Summary and Analysis
Eighteen-year-old Isabelle is expelled from a French girls’ school for talking back to her teachers. She is sent back to Paris to live with her father, Julien, the very person who sent her to the school to be rid of her. In Paris, ignored by Julien, Isabelle reveals to her friend Christophe that she wants to be a war hero.
Isabelle notices that the city is more chaotic than usual, and she and her father discover that Paris is about to be seized by the Germans. Julien declares that they need to leave the city. As German airplanes begin bombing, Julien and Isabelle hide in the basement of their apartment building.
As she argues with her teachers and with Christophe, Isabelle’s nature becomes evident. She is not interested in adhering to society’s expectations of women; she wants to be a part of the war effort, to do something bold and meaningful. She refuses to allow the things she is told about her gender to limit her.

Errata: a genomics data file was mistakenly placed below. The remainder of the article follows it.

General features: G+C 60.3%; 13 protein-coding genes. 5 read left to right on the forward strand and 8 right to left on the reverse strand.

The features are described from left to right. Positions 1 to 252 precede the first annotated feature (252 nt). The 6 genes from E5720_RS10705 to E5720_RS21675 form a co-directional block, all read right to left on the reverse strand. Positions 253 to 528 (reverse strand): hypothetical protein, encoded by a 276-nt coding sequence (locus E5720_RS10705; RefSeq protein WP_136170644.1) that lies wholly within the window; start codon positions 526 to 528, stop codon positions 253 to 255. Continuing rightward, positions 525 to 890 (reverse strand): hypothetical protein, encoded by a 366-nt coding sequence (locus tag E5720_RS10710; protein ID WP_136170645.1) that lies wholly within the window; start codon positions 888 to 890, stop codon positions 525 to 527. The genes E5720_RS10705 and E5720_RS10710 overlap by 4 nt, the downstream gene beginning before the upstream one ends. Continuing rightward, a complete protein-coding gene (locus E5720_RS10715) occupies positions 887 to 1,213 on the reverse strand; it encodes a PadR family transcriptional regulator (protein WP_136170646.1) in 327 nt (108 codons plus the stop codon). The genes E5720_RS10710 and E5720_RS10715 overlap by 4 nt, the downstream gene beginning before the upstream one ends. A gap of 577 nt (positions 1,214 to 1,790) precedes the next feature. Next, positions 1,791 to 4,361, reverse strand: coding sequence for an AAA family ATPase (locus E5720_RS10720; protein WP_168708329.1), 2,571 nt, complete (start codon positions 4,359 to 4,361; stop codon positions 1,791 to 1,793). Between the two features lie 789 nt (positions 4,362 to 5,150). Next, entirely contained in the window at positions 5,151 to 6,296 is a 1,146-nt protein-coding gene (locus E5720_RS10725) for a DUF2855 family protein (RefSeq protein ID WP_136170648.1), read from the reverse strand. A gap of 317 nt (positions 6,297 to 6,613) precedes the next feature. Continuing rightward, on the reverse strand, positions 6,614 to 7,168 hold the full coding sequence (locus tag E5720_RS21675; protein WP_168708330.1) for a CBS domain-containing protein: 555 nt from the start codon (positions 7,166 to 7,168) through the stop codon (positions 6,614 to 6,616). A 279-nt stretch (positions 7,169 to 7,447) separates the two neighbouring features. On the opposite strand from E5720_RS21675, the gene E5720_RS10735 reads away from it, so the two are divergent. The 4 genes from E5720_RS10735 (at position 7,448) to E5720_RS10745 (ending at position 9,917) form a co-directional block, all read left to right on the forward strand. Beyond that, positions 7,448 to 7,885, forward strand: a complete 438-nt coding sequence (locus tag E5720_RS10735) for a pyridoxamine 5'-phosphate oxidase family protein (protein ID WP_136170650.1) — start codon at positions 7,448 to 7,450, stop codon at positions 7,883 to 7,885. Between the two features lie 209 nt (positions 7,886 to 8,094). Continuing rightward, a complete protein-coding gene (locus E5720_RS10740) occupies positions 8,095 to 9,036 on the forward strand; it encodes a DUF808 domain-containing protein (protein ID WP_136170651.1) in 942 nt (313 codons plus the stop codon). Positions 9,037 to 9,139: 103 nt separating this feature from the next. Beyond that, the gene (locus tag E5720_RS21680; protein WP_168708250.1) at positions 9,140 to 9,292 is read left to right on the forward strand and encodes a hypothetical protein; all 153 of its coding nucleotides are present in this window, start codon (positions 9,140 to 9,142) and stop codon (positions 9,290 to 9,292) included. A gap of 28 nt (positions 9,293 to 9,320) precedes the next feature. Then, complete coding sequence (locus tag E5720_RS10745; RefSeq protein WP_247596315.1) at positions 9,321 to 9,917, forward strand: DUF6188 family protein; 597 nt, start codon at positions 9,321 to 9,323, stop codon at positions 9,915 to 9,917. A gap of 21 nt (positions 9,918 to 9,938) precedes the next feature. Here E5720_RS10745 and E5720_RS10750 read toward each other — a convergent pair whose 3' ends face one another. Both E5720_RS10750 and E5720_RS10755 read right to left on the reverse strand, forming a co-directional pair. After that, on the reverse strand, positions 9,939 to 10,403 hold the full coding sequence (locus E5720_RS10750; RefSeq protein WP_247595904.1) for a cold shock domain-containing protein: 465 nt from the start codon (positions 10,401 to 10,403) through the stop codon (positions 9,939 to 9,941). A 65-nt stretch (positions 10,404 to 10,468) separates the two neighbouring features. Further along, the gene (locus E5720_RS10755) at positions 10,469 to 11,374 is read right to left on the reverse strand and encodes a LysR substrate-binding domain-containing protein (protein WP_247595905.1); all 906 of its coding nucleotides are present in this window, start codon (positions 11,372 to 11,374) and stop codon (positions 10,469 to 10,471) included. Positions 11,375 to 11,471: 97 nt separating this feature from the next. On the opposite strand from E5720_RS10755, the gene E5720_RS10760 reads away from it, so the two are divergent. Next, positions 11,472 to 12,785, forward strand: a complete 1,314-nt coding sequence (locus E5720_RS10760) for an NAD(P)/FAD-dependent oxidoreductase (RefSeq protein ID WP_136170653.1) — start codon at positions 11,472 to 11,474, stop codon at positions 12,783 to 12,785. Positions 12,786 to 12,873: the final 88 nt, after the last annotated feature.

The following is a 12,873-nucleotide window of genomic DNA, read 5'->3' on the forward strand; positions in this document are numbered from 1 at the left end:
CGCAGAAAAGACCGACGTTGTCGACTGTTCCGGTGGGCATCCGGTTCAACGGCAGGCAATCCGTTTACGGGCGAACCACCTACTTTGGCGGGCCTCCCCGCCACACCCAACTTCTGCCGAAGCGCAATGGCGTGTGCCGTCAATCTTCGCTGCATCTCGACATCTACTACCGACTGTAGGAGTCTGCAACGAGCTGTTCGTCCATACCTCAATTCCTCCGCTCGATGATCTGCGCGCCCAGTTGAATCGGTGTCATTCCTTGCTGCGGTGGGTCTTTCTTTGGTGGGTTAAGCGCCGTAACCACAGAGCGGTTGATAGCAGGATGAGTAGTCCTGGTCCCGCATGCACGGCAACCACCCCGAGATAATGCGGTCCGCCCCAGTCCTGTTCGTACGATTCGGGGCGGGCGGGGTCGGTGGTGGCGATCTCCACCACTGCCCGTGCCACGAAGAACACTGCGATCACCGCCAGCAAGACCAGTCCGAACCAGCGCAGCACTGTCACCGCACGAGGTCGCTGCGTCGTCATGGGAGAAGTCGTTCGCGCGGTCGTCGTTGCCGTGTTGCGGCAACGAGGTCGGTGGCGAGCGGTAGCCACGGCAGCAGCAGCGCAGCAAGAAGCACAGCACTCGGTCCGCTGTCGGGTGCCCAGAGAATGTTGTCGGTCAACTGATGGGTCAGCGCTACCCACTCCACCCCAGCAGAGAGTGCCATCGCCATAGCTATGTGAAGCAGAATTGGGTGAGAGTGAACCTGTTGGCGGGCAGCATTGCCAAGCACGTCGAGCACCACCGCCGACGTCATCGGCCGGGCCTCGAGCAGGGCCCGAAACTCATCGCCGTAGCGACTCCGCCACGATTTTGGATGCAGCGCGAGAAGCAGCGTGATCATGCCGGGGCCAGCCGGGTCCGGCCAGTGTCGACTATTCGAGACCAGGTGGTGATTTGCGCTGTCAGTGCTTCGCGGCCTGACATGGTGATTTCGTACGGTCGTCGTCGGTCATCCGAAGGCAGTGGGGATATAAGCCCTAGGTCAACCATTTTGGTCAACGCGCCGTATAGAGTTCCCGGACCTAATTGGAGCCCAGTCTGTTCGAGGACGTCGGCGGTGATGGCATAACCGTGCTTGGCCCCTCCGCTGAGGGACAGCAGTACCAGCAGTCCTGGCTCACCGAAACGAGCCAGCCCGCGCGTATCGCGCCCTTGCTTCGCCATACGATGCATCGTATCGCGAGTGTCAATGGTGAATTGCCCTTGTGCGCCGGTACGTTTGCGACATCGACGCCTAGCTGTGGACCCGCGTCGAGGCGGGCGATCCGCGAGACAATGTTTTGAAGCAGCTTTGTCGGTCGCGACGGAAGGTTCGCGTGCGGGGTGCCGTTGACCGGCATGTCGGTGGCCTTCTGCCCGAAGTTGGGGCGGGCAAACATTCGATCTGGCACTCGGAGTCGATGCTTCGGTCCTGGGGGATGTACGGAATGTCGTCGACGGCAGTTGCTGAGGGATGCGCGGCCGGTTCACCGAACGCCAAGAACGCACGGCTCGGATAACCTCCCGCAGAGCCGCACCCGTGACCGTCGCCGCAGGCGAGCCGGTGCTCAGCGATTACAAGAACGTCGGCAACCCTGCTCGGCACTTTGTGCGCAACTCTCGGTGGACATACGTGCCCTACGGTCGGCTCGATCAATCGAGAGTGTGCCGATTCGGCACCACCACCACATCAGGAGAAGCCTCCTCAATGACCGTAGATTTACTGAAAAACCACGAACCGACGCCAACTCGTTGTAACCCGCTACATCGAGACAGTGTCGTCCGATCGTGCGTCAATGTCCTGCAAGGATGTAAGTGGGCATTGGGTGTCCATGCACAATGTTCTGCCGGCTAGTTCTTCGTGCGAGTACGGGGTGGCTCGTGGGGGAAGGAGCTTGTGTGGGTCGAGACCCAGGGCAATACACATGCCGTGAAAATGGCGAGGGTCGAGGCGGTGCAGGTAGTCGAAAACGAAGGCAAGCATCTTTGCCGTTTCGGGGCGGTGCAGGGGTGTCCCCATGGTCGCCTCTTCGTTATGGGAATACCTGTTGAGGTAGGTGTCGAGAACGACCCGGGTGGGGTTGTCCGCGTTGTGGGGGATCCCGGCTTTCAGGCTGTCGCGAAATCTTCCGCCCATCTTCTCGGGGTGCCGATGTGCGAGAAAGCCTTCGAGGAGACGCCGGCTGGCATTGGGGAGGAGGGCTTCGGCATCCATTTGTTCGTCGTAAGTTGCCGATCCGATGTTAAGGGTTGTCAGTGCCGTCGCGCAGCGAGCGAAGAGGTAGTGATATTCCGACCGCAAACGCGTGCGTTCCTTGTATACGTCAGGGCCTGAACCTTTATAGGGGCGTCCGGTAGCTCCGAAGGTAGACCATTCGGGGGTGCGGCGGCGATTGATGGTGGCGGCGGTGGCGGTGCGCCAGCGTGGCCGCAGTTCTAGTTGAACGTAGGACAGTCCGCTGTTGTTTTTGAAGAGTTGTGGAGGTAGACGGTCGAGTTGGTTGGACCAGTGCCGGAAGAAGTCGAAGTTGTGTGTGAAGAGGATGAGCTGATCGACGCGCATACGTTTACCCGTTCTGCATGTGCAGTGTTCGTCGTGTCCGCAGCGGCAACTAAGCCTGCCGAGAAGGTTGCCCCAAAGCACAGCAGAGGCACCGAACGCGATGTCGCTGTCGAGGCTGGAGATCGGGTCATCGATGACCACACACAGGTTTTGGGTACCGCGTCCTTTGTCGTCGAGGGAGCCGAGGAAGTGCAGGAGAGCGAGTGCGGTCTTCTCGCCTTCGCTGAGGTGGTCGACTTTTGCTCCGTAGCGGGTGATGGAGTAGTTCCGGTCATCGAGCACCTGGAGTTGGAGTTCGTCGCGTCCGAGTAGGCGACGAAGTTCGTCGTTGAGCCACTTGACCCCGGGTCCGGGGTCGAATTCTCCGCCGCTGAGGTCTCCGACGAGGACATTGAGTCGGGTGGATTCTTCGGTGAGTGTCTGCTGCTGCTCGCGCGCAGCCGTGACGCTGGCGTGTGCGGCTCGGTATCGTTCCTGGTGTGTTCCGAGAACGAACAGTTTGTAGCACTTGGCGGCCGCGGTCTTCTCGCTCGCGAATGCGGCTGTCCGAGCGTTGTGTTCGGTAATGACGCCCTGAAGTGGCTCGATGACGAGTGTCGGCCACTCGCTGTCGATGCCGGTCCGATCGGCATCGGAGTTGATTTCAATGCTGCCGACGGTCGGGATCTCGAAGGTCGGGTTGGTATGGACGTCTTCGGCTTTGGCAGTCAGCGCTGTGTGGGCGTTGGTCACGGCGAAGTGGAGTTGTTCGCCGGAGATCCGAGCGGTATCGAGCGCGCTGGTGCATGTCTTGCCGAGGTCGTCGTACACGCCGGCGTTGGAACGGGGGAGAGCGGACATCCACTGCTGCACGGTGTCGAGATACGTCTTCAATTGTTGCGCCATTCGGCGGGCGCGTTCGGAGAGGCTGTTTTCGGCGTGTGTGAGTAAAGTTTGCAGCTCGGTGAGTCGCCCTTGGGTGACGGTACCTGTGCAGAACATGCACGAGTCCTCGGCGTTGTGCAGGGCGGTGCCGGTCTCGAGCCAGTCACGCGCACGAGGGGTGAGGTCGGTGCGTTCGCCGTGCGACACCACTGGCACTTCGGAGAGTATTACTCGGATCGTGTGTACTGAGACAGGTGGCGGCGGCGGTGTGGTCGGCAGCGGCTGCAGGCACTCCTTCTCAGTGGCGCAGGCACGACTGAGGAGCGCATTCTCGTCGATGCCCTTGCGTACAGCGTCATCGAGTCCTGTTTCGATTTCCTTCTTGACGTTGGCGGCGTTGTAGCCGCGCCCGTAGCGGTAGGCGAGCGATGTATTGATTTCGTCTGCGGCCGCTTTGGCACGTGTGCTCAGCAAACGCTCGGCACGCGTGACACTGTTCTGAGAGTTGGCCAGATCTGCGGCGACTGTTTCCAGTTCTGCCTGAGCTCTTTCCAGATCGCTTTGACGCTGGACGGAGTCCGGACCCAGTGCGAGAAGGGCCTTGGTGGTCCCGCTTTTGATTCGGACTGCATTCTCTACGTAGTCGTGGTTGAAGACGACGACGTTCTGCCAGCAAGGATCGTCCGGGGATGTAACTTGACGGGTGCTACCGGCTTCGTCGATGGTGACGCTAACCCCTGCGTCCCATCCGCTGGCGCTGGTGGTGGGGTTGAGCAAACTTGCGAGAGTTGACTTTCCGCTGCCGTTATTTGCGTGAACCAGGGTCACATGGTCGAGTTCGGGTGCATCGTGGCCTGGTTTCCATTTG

Yet Isabelle also has a naïve view of war. When she learns that Paris is being seized by the Germans, she can’t believe it’s real. Julien, who experienced the horrors of WWI, tells her darkly, “The worst can always happen.” Later, in the cramped basement of their apartment building during the bombing, Julien instructs Isabelle to sleep, and she responds that sleeping would be impossible. Julien answers, “A lot of things are possible.” Julien’s experience of war leads him to expect the kinds of difficulties that Isabelle doesn’t yet know are feasible.